Could the US be expelled from NATO...
October 3, 2006 9:55 AM   Subscribe

Could the United States be expelled from NATO for refusing to abide by the Geneva Conventions?
posted by putzface_dickman to Law & Government (13 answers total) 1 user marked this as a favorite
 
Technically? Yes.

Realistically and politically speaking? No.

We can dream, though.
posted by Schlimmbesserung at 10:05 AM on October 3, 2006


The North Atlantic Treaty. I may be missing it, but I don't see any way to expel a country at all. Which means if you're in NATO and don't want to defend the US, you have to drop out of NATO.
posted by smackfu at 10:11 AM on October 3, 2006


I stand corrected. Damn.
posted by Schlimmbesserung at 10:15 AM on October 3, 2006


Sure, effectively.

(1) Everybody else drops out of NATO.
(2) They form NATO 2: Electric Boogaloo, which has exactly the same provisions.
(3) They don't invite the US to join N2:EB.

They could do this for any reason or no reason at all.

But they're unlikely to want to start paying for all of the cost of their defense out of a fit of moral pique.
posted by ROU_Xenophobe at 10:52 AM on October 3, 2006 [1 favorite]


paying for all of the cost of their defense

Just who are we supposed to be defending ourselves from? Frankly, the way the US is going, with gerry mandered elections and god-bothering politicos poising their tremulous fingers over a large red button, we're more afraid that the Alliance will blow up in an armageddon of 'friendly fire' [gotta love the newspeak - incompetence respun as accident] than that we'll be devoured by the russian bear.

If the troops were pulled out of the UK, we'd be safer and richer.
Bugger off! I say - and get your tanks off my cricket pitch.
posted by dash_slot- at 12:18 PM on October 3, 2006


If NATO wouldn't expel Turkey during the worst of its state terror against the Kurds, then it's unlilkely to expel the U.S., which provides the bulk of the logistics.
posted by meehawl at 12:28 PM on October 3, 2006


A few things to keep in mind:

1. "they" did it to "us" first - terrorists flying jets into civilian buildings violates the convention in many ways. The link between 9/11 and Afghanistan / Iraq is tenuous at best, but.

2. Islam is so strongly conflated with terror in European and American minds that it only warrants a footnote in formal discussions.

3. Europe has been hating Islam since before it was cool to hate Islam.

4. While it is primarily American conservatives that are anti-Islam, both European conservatives and liberals tend to hate/fear the expansion of Islam within Europe.

5. Europe is only unhappy about our wars in the middle east to the extent that it endangers their ability to service larger civil works contracts and purchase oil cheaply.

6. Euopeans are likely very happy that we "disappear" terror suspects and send them off for torture and indefinite confinement. For reasons of national pride and sovereignty, they have to complain. Privately, they are happy.


This is unfortunate for a few reasons. (1) torture rarely yields useful information (2) torture is primarily effective as a deterrent, but we are doing it in private, and condemn it when proof comes out (3) our enemies want to die as martyrs.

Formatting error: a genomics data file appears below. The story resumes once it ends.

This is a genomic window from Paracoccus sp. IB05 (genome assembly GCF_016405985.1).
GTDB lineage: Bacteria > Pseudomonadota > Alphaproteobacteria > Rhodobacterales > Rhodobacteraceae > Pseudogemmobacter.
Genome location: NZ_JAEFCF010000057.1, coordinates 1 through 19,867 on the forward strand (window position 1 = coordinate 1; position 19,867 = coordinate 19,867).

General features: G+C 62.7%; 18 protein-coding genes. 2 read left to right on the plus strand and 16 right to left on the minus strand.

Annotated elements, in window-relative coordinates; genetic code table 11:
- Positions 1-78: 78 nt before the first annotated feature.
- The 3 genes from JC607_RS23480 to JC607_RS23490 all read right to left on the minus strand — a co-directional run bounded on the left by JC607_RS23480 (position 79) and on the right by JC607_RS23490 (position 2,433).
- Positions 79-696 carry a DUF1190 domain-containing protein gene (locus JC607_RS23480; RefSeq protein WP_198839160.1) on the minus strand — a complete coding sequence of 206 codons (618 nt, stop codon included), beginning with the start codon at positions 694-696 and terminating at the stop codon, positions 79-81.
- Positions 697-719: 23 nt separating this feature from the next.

So we will likely continue mildly abusing mildly guilty people until we get bored and go do something else. It will cost us a lot of money, hurt our reputation internationally, and accomplish very little. Europe will continue to condemn us, but their condemnations will not carry any teeth.
posted by b1tr0t at 12:37 PM on October 3, 2006


(1) Everybody else drops out of NATO.
(2) They form NATO 2: Electric Boogaloo, which has exactly the same provisions.
(3) They don't invite the US to join N2:EB.(1) Everybody else drops out of NATO.
(2) They form NATO 2: Electric Boogaloo, which has exactly the same provisions.
(3) They don't invite the US to join N2:EB.


This is how I refer to the UN - "League of Nations 2: Electric Boogaloo".
posted by spaceman_spiff at 12:43 PM on October 3, 2006


6. Euopeans are likely very happy that we "disappear" terror suspects and send them off for torture and indefinite confinement. For reasons of national pride and sovereignty, they have to complain. Privately, they are happy.

Tosser or troll? I just can't decide.

I guess this ain't the place to work it out.
posted by dash_slot- at 12:50 PM on October 3, 2006


Just who are we supposed to be defending ourselves from?

Don't look at me. I'd be happy to pull the US out of Europe, and Japan, and Korea, and all them places.
posted by ROU_Xenophobe at 1:19 PM on October 3, 2006


b1tr0t's arguments are well thought-out, sensible and backed with immense evidence.

I look forward to meeting with him in order to follow up on his offer to sell me a bridge.
posted by oxford blue at 4:54 PM on October 3, 2006 [1 favorite]


sadly, I'm fresh out of bridges. I do have some new clothes for sale.
posted by b1tr0t at 5:09 PM on October 3, 2006


As far as I can tell America is abiding by the Genova Convention.

To be protected by Genova Conventions a soldier must meet the following criteria:
1. He wears a milatary uniform.
2. He serves under an officer commissioned by a government that has signed a treaty recoginizing the Genova Conventions.


If a person breaks either of these conditions, then there is no requirement to treat him according to the Genova Conventions.

A person comming violence out of military uniform and not under the orders of a commissioned officer is an illegal combatant.

Al-Qaeda are not the soldiers of an army of any nation. They are stateless terrorists; the Genova Convention allows us to treat them however the hell we want.
posted by Axandor at 7:00 PM on October 3, 2006


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